Canada- Victims respond to criticism over Cardinal Ouellet
We sincerely apologize for offending anyone by using the phrase "dirty dozen."
We are a staff of three abuse victims working very hard to protect kids, help victims, expose wrongdoers and deter cover ups in a huge, powerful, global institutions. We simply are incapable of monitoring how a 40 year old movie title translates into multiple languages and slang expression.
We hope Catholics and citizens, in Canada and elsewhere, will focus on what we believe really matters:
--Accounts in credible mainstream media that Cardinal Ouellet refused to meet with victims in Canada.
--Cardinal Ouellet’s recent bragging about the church’s abuse response
--Cardinal Ouellet’s widely reported – and thus far un-refuted – brokering of a deal with a Scottish church official who retired a few weeks early after denying and then admitting sexual misconduct with several seminarians and young priests.
Let’s address these one by one
1. We don’t doubt that Ouellet met with Irish victims. Canadian press reports say he refused to meet with some Canadian victims. http://ncronline.org/blogs/ncr-today/canadian-cardinal-marc-ouellet-talks-papabile-and-change
2. We believe Catholic officials should focus less on burnishing their images and more on protecting their flock. It’s hurtful when church officials overstate their belatedly and grudgingly adopted policies and procedures that may look good on paper but rarely translate into actual behavior. http://www2.macleans.ca/2013/03/05/ouellet-says-church-could-be-positive-example-on-handling-abuse-scandals/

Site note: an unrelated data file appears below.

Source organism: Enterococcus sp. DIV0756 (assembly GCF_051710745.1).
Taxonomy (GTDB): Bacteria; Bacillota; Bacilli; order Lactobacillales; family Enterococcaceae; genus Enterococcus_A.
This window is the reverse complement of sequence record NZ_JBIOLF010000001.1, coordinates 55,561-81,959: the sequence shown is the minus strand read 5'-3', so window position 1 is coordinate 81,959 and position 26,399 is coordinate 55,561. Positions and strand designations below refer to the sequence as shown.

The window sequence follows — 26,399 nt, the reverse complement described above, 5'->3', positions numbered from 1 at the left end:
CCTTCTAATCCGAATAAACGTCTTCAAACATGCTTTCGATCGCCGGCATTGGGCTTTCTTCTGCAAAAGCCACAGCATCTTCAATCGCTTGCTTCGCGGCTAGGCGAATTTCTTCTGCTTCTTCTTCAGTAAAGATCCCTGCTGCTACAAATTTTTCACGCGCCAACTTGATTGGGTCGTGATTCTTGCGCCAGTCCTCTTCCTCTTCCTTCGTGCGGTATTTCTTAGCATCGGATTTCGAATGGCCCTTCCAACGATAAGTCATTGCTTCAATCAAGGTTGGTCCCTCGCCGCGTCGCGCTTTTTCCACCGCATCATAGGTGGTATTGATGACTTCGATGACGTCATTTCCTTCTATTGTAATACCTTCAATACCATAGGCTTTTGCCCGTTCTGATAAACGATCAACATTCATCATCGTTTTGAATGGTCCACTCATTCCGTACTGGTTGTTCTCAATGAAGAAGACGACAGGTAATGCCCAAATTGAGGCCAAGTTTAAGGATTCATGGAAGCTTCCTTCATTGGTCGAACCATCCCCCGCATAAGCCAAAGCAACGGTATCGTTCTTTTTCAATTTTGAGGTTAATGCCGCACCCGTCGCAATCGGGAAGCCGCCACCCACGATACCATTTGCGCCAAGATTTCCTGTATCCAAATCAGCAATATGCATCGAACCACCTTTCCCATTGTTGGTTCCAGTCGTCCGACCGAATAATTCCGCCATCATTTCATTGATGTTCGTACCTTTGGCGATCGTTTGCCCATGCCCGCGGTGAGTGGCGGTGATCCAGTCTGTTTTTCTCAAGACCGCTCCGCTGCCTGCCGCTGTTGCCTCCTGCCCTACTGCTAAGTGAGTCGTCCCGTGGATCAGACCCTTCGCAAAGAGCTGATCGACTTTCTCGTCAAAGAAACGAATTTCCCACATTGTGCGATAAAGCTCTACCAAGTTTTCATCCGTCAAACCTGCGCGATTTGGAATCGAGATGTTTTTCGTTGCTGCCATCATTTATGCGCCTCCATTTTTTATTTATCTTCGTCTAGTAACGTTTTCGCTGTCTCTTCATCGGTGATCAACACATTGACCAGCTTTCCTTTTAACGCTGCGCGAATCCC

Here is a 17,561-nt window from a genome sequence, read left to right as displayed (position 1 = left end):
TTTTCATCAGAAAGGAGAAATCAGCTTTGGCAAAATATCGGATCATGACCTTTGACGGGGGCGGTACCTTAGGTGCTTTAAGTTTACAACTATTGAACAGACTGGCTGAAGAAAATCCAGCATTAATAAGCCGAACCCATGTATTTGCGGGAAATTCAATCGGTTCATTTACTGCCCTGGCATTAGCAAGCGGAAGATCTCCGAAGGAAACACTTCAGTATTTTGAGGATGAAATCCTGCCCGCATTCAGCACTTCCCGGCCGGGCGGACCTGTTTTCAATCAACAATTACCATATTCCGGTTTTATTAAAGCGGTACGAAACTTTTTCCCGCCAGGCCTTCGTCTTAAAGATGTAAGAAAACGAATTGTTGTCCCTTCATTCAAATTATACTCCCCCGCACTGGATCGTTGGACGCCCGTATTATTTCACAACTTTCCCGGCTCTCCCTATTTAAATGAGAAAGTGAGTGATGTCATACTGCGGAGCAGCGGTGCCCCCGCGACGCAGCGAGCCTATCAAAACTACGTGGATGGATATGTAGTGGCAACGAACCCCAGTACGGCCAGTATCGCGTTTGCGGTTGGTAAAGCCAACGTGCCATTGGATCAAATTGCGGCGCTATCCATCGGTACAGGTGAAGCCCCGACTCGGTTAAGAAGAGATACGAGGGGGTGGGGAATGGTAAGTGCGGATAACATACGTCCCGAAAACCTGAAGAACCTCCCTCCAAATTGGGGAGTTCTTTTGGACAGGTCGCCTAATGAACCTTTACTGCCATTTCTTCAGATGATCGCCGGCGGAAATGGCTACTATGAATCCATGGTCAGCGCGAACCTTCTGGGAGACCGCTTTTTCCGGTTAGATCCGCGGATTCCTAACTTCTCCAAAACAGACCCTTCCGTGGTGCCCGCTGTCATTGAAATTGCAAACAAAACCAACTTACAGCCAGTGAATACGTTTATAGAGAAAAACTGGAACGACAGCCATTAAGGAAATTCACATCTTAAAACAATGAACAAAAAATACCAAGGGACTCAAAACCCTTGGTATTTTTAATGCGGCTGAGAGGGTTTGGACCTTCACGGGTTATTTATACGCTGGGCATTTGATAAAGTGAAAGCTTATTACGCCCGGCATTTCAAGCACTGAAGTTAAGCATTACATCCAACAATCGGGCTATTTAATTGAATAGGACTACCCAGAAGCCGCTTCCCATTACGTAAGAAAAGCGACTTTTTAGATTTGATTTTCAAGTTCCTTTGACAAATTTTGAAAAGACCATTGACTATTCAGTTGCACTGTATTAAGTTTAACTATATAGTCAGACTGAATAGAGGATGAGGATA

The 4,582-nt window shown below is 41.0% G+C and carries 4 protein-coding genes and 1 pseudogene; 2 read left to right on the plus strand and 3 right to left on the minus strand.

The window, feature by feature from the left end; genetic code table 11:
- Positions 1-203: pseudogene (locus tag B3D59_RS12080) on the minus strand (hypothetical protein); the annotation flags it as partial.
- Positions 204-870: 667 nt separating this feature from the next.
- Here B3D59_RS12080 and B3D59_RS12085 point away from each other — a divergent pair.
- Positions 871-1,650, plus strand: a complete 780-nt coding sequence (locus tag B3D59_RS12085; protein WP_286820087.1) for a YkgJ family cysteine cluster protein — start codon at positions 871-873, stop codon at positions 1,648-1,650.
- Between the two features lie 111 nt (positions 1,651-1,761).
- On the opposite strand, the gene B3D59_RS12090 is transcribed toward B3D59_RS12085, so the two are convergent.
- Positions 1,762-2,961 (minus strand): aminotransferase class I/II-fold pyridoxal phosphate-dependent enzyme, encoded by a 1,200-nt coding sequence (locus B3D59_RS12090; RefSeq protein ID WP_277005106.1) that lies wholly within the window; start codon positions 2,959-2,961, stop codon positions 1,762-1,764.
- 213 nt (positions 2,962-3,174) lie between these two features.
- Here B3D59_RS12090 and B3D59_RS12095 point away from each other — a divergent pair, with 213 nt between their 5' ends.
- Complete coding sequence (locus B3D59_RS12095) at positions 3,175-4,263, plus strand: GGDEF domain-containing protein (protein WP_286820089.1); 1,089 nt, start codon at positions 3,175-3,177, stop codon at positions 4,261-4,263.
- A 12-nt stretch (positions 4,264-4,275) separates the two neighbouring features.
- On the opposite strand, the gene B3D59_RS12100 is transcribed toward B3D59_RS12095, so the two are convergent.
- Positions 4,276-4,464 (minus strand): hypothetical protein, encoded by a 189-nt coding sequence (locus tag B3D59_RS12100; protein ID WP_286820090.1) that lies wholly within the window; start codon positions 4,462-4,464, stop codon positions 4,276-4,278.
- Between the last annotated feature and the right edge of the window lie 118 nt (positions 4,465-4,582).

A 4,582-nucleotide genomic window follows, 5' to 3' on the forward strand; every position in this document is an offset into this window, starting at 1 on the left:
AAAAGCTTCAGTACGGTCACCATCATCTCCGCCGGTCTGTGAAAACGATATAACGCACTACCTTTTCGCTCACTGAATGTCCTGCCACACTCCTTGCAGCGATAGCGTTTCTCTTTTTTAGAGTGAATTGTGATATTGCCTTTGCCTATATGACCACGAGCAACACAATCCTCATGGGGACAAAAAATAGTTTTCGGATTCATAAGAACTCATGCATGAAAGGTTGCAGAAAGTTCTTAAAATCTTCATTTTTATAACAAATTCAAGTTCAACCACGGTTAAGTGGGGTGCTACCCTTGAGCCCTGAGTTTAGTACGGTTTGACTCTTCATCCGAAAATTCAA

3. Cardinal Ouellet’s conduct with Cardinal O’Brien is more of what church officials have done for decades: acting slowly, tepidly and deceptively in sexual misconduct cases. Ouellet has known of the allegations for months. He kept them silent for months. He let an admitted wrongdoer devise his own light penalty. And perhaps most worrisome, he refused to be honest. He hasn’t said, in a clear way, “O’Brien abused his power and trust for selfish sexual ends and we deplore this and are disciplining him because of his hurtful misconduct.” He hasn’t urged anyone who may have seen, suspected or suffered O’Brien’s misdeeds to call therapists or self help groups or police or prosecutors or other independent and trustworthy sources of support.
In short, in this high profile case, at this critical time, Ouellet took slow, secretive and slight steps that seem primarily designed to protect the reputation of the powerful instead of the safety of the vulnerable.
Read the story here,
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